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Alexander S. Lawson, (1913–2002)

Goudy Award Winner 11, 1979

Alexander S. Lawson, lover of fine books and fine printing, devotes his knowledge, his time and his energy to educating young people in the absorbing history of printing. He teaches not only in the classroom, but by example in the laboratories of this great institution and by publication of scholarly books and articles. A scholar-printer in the tradition of Isaiah Thomas, Theodore Low DeVinne, and Daniel Berkeley Updike, Professor Lawson is acknowledged throughout the country as an authority on the history, design and development of printing types.

His interest in printing types began in 1928, when Professor Lawson went to work as a copy boy on the New York American newspaper. Soon afterward, however, he decided that printing was much more attractive than news reporting so he took an apprenticeship in the composing room of Guide Printing Company in Brooklyn, New York, where he subsequently earned his journeyman's card.

While in the U. S. Navy from 1941 to 1945, Lawson served in both the Atlantic and Pacific theatres. He was serving as Captain of the seagoing tug USS Ganadoga, when honorably discharged. He came to Rochester Institute of Technology in 1946 as a student enrolled in the Department of Publishing and Printing. His outstanding talent was soon evident and in 1947 he was appointed instructor in the evening division and, just one year later, he was named to the full-time faculty. It was clear to the Department's Director, the late Byron G. Culver, that here was a dedicated man of superior intellect with an uncommon ability to motivate students toward a deep interest in typography and the art of the book.

Professor Lawson's erudition made his lectures amongst the best attended ones on the campus and his labs the busiest. He instilled in his students an appreciation of the people responsible for the making of great books from Johann Gutenberg to the present, and he demonstrated his own awareness of design and superb craftsmanship in every detail of production by founding the student journal Typographer and by establishing The Press of the Good Mountain. The Press, dedicated to Gutenberg (and hence the name), was the publication arm of Lawson's Widely acclaimed typographic workshop. Some notable books have been produced under its imprint including American Type Designers by P. K. Thomajan, Type Design by Frederic W. Goudy, Bodoni by T. M. Cleland, and Two Essays on the Grabhorn Press by Gregg Anderson.

Teaching what is best in typography and printing-and how to attain it-has been Professor Lawson's raison d’être, and that he has been overwhelmingly successful is evident in the number of RIT graduates now practicing what he first taught them. As an advisor to the Wallace Library, he helped build their outstanding collection of books on printing. He counsels students on the great printing texts and the outstanding personalities of printing. Most students first learned of Elmer Adler, Updike, Bruce Rogers, the Grabhorn Brothers, Cleland, W. A. Dwiggins, and Goudy from him. His admiration of Fred Goudy, incidentally, is derived from his knowledge of Goudy's types and a fortuitous meeting with the great designer.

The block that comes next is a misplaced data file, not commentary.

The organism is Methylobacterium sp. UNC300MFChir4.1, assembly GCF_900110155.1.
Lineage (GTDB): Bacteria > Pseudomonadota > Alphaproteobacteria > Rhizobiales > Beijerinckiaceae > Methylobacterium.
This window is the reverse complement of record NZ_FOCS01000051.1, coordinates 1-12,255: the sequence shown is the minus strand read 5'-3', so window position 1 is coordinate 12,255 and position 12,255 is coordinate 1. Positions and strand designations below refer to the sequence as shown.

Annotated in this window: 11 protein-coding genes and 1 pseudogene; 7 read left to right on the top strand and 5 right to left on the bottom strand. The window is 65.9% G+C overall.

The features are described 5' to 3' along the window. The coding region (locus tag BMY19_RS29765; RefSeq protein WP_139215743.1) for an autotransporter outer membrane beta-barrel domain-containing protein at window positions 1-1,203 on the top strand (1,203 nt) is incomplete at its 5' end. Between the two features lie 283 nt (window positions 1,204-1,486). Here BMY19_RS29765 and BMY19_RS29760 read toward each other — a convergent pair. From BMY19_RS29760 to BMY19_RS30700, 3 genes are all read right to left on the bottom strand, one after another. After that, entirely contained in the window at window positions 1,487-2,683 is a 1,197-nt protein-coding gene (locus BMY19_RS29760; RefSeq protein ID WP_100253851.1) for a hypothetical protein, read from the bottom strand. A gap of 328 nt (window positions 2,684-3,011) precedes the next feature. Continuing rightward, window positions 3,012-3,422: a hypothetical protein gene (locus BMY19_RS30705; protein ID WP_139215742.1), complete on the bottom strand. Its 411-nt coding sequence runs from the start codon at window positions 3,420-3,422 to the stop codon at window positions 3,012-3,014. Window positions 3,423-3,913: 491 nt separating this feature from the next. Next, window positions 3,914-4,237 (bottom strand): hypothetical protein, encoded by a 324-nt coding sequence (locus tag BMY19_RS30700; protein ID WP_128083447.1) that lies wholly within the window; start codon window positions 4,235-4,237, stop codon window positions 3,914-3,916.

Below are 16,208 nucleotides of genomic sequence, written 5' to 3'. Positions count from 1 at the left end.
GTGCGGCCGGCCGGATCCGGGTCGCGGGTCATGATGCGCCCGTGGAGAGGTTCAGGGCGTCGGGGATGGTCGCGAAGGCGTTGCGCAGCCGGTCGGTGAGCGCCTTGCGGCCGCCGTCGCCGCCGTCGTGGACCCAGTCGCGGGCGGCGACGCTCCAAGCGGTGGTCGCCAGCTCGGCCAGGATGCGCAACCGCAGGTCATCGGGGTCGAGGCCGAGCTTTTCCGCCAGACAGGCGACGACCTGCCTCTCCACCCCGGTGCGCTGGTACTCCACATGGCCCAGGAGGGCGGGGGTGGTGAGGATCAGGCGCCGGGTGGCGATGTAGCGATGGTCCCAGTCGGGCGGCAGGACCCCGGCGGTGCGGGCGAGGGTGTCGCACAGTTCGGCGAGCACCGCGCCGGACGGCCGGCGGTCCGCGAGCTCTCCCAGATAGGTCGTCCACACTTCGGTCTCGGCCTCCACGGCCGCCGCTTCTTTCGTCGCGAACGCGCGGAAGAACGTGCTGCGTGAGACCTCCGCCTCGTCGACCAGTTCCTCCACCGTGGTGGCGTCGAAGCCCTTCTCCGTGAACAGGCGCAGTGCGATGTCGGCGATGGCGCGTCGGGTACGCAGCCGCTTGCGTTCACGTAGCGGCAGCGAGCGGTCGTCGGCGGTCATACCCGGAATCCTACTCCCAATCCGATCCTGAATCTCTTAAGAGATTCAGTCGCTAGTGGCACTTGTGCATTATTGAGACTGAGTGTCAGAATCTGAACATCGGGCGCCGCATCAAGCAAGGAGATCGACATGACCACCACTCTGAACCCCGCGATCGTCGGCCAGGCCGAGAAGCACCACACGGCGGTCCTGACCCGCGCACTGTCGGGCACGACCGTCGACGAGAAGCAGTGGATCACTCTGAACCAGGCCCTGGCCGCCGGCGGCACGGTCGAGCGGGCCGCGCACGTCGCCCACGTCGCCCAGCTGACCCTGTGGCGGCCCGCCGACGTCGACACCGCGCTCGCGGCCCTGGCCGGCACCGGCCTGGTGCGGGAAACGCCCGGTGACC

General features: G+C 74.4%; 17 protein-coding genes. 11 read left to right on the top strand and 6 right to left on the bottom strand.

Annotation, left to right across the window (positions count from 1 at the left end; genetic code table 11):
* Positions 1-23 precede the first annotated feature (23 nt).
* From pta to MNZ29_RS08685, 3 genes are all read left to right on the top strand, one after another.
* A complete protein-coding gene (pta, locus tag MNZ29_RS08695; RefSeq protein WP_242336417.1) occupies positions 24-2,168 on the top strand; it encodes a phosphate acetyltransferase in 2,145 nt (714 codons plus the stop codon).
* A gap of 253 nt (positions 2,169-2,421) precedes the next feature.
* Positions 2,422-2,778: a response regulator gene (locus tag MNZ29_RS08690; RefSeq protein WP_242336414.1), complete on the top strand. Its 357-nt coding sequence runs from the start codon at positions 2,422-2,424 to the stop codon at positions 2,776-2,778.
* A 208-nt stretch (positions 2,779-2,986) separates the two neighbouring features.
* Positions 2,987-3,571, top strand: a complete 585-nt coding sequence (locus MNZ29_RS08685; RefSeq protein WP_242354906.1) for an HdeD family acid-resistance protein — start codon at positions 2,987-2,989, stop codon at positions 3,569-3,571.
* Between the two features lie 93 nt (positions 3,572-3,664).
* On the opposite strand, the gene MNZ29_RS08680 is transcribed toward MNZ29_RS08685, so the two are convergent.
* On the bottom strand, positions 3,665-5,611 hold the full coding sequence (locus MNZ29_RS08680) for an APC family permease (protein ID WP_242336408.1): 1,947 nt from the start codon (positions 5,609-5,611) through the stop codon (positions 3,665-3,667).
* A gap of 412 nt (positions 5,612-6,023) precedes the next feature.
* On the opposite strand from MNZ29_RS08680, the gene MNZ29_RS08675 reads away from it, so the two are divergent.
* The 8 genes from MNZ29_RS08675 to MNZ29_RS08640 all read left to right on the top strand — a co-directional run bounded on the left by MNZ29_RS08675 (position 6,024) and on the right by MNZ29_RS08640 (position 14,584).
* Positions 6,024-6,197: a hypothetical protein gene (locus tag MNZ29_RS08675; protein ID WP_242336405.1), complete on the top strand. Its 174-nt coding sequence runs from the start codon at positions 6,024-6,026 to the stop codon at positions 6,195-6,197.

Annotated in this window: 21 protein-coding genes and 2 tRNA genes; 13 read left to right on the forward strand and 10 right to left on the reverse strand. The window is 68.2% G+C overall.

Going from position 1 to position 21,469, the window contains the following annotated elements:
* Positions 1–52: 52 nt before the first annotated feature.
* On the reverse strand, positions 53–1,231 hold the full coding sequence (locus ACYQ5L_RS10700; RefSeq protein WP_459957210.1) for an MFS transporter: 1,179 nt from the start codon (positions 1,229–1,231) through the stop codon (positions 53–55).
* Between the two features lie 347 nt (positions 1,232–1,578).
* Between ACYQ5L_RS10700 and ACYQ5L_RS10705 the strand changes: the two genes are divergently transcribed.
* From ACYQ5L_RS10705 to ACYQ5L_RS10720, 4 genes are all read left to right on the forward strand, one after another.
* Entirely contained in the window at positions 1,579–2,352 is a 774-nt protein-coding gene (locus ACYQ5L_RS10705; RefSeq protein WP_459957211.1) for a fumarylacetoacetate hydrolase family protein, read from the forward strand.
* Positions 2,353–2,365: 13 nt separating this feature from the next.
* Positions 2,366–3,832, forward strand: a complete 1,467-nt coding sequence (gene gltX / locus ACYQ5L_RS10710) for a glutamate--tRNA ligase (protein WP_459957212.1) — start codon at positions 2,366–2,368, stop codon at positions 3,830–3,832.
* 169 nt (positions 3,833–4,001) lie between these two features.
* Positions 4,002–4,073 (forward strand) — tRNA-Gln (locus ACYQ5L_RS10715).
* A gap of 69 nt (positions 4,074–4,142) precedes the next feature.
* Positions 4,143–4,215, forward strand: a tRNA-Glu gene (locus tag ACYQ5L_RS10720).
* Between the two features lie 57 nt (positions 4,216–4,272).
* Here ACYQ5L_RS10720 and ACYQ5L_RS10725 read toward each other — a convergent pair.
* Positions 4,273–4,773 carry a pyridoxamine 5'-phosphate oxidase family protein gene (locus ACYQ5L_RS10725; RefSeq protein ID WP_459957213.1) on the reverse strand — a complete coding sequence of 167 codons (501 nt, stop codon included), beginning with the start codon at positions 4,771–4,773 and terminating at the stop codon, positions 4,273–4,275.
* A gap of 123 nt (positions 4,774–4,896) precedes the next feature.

In 1960, Professor Lawson brought to RIT the Howard W. Coggeshall Collection of books and other materials produced by Frederic W. Goudy. This marvelous collection includes many of the "lost" Goudy types, alphabet designs and correspondence.

In 1969, as a living memorial to Mr. Cary, the trustees of the Mary Flagler Cary Charitable Trust donated the Melbert B. Cary, Jr. Graphic Arts Collection to the School of Printing and funded the Cary Collection and professorship. Professor Lawson was instrumental in this effort and in the same year was appointed the first Melbert B. Cary, Jr. Professor in Graphic Arts, a post he held until retirement in 1977.

Over the years, Professor Lawson has authored four books including the widely acclaimed Printing Types: An Introduction and A Printer's Almanac. He also writes the "Composing Room" for Inland Printer and "Typographically Speaking" for Printing Impressions. He has received many awards including the Golden Key Award from the International Club of Printing House Craftsmen, the Outstanding Teacher Award from RIT, the first Award for Distinguished Service to Typography presented by the National Composition Association of Printing Industries of America, and the Friedman Medal for Service to Printing Education presented by the New York School of Printing.

The greatest tribute to Professor Lawson is, no doubt, the number of fine young people who have received from him the impetus to pursue careers in fine printing, typography, book designing and writing on the history of printing. The Cary Collection has made his task easier, for the great books in this library are a significant resource and a tremendous inspiration to students who look at and handle these outstanding examples of the printer's art.

In the photograph from L to R: RIT student and Alexander S. Lawson